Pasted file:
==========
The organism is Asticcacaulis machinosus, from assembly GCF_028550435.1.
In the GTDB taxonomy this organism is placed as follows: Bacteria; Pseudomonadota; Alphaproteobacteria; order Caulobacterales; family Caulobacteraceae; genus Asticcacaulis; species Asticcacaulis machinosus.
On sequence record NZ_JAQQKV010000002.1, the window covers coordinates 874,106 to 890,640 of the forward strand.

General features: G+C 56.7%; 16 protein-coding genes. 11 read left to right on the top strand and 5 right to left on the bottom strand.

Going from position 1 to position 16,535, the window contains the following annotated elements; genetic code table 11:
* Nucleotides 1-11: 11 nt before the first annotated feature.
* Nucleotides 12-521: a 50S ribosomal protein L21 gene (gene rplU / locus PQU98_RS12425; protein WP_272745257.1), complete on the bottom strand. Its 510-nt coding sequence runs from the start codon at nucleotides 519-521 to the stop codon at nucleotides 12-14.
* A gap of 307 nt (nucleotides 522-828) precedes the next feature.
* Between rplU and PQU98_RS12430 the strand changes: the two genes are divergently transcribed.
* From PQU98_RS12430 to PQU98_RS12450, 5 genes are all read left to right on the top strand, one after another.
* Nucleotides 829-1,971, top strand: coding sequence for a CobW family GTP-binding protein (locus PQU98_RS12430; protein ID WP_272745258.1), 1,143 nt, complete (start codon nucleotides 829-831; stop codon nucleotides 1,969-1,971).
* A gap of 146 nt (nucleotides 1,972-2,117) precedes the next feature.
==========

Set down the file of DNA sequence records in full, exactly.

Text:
The organism is Asticcacaulis machinosus, from assembly GCF_028550435.1.
In the GTDB taxonomy this organism is placed as follows: Bacteria; Pseudomonadota; Alphaproteobacteria; order Caulobacterales; family Caulobacteraceae; genus Asticcacaulis; species Asticcacaulis machinosus.
On sequence record NZ_JAQQKV010000002.1, the window covers coordinates 874,106 to 890,640 of the forward strand.

General features: G+C 56.7%; 16 protein-coding genes. 11 read left to right on the top strand and 5 right to left on the bottom strand.

Going from position 1 to position 16,535, the window contains the following annotated elements; genetic code table 11:
* Nucleotides 1-11: 11 nt before the first annotated feature.
* Nucleotides 12-521: a 50S ribosomal protein L21 gene (gene rplU / locus PQU98_RS12425; protein WP_272745257.1), complete on the bottom strand. Its 510-nt coding sequence runs from the start codon at nucleotides 519-521 to the stop codon at nucleotides 12-14.
* A gap of 307 nt (nucleotides 522-828) precedes the next feature.
* Between rplU and PQU98_RS12430 the strand changes: the two genes are divergently transcribed.
* From PQU98_RS12430 to PQU98_RS12450, 5 genes are all read left to right on the top strand, one after another.
* Nucleotides 829-1,971, top strand: coding sequence for a CobW family GTP-binding protein (locus PQU98_RS12430; protein ID WP_272745258.1), 1,143 nt, complete (start codon nucleotides 829-831; stop codon nucleotides 1,969-1,971).
* A gap of 146 nt (nucleotides 1,972-2,117) precedes the next feature.